The quality of paralegal training programs varies; some programs may include job placement services. If possible, prospective students should examine the experiences of recent graduates before enrolling in a paralegal program. The training programs usually include courses in legal research and the legal applications of computers. Many paralegal training programs also offer an internship, in which students gain practical experience by working for several months in a law firm, the office of a public defender or attorney general, a corporate legal department, a legal aid organization, a bank or a government agency. Internship experience is a valuable asset in the search for a job after graduation.

Some employers train paralegals at work, hiring college graduates without legal experience or promoting experienced legal secretaries. Some participants have experience in a technical field that is useful to law firms, such as a background in tax preparation or criminal justice. Nursing or health administration experience is valuable in personal injury law practices.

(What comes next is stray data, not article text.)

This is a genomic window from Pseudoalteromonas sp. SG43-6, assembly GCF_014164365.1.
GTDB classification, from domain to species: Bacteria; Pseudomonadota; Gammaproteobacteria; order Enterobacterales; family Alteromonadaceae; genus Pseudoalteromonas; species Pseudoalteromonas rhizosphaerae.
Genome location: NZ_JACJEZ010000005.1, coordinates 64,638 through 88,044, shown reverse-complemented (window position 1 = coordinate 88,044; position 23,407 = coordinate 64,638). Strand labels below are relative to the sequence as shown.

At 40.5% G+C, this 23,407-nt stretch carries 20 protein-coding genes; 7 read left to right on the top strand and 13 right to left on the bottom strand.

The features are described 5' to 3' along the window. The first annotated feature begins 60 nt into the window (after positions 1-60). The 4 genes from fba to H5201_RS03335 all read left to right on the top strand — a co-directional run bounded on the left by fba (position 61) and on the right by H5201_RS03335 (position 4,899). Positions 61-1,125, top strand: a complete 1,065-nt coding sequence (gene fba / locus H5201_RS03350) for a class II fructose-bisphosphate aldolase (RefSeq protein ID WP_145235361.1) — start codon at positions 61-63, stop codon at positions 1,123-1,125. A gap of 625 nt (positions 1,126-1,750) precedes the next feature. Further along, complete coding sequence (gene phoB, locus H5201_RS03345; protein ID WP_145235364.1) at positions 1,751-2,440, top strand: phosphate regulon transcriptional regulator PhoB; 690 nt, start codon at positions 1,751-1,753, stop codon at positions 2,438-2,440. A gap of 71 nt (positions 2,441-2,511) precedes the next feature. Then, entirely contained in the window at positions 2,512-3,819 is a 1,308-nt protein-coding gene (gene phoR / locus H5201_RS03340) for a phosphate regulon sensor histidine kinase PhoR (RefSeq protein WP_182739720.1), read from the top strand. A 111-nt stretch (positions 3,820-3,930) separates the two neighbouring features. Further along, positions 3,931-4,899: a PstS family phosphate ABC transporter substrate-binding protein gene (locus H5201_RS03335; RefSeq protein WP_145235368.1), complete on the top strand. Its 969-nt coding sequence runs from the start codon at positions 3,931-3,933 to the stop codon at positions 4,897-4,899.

Certification and other requirements. Although the majority of employers do not require certification, earning voluntary certification from a professional national or local paralegal organization may offer advantages in the job market. Many national and local paralegal organizations offer voluntary paralegal certifications by requiring students to pass an exam. Other organizations offer voluntary paralegal certifications by meeting certain criteria such as experience and education.

The National Association of Legal Assistants (NALA), for example, has established standards for certification that require various combinations of education and experience. Paralegals who meet these standards are eligible to take a 2-day exam. Those who pass the exam may use the Certified Legal Assistant (CLA) or Certified paralegal (CP) credential. NALA certification is for a period of five years and 50 hours of continuing education is required for recertification. According to the NALA, as of September 4, 2009, there were 15,652 Certified paralegals in the united States. NALA also offers the Advanced Paralegal Certification for experienced paralegals who want to specialize. The Advanced Paralegal Certification program is a curriculum based program offered on the Internet.